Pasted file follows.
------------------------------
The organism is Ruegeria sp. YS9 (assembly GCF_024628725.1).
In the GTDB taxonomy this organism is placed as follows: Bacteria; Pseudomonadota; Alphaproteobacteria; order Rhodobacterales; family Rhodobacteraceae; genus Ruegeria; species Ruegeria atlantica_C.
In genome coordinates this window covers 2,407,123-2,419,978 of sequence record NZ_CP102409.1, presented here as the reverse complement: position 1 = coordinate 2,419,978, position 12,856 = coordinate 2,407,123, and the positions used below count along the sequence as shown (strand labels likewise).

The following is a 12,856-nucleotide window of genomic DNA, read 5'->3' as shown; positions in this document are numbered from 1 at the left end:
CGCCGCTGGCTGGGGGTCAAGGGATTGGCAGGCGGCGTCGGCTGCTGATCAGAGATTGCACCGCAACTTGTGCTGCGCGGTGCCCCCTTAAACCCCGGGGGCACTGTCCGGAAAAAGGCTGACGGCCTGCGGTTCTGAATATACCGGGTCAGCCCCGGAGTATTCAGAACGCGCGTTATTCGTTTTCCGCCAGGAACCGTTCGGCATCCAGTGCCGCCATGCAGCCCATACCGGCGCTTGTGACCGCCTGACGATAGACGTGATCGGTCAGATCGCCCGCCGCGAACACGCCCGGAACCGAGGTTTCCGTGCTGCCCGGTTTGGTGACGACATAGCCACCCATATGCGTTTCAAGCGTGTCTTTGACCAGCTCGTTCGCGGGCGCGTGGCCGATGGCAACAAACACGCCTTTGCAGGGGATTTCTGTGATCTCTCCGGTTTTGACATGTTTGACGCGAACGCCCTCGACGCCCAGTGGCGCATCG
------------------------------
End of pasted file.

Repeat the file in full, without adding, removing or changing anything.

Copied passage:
The organism is Ruegeria sp. YS9 (assembly GCF_024628725.1).
In the GTDB taxonomy this organism is placed as follows: Bacteria; Pseudomonadota; Alphaproteobacteria; order Rhodobacterales; family Rhodobacteraceae; genus Ruegeria; species Ruegeria atlantica_C.
In genome coordinates this window covers 2,407,123-2,419,978 of sequence record NZ_CP102409.1, presented here as the reverse complement: position 1 = coordinate 2,419,978, position 12,856 = coordinate 2,407,123, and the positions used below count along the sequence as shown (strand labels likewise).

The following is a 12,856-nucleotide window of genomic DNA, read 5'->3' as shown; positions in this document are numbered from 1 at the left end:
CGCCGCTGGCTGGGGGTCAAGGGATTGGCAGGCGGCGTCGGCTGCTGATCAGAGATTGCACCGCAACTTGTGCTGCGCGGTGCCCCCTTAAACCCCGGGGGCACTGTCCGGAAAAAGGCTGACGGCCTGCGGTTCTGAATATACCGGGTCAGCCCCGGAGTATTCAGAACGCGCGTTATTCGTTTTCCGCCAGGAACCGTTCGGCATCCAGTGCCGCCATGCAGCCCATACCGGCGCTTGTGACCGCCTGACGATAGACGTGATCGGTCAGATCGCCCGCCGCGAACACGCCCGGAACCGAGGTTTCCGTGCTGCCCGGTTTGGTGACGACATAGCCACCCATATGCGTTTCAAGCGTGTCTTTGACCAGCTCGTTCGCGGGCGCGTGGCCGATGGCAACAAACACGCCTTTGCAGGGGATTTCTGTGATCTCTCCGGTTTTGACATGTTTGACGCGAACGCCCTCGACGCCCAGTGGCGCATCG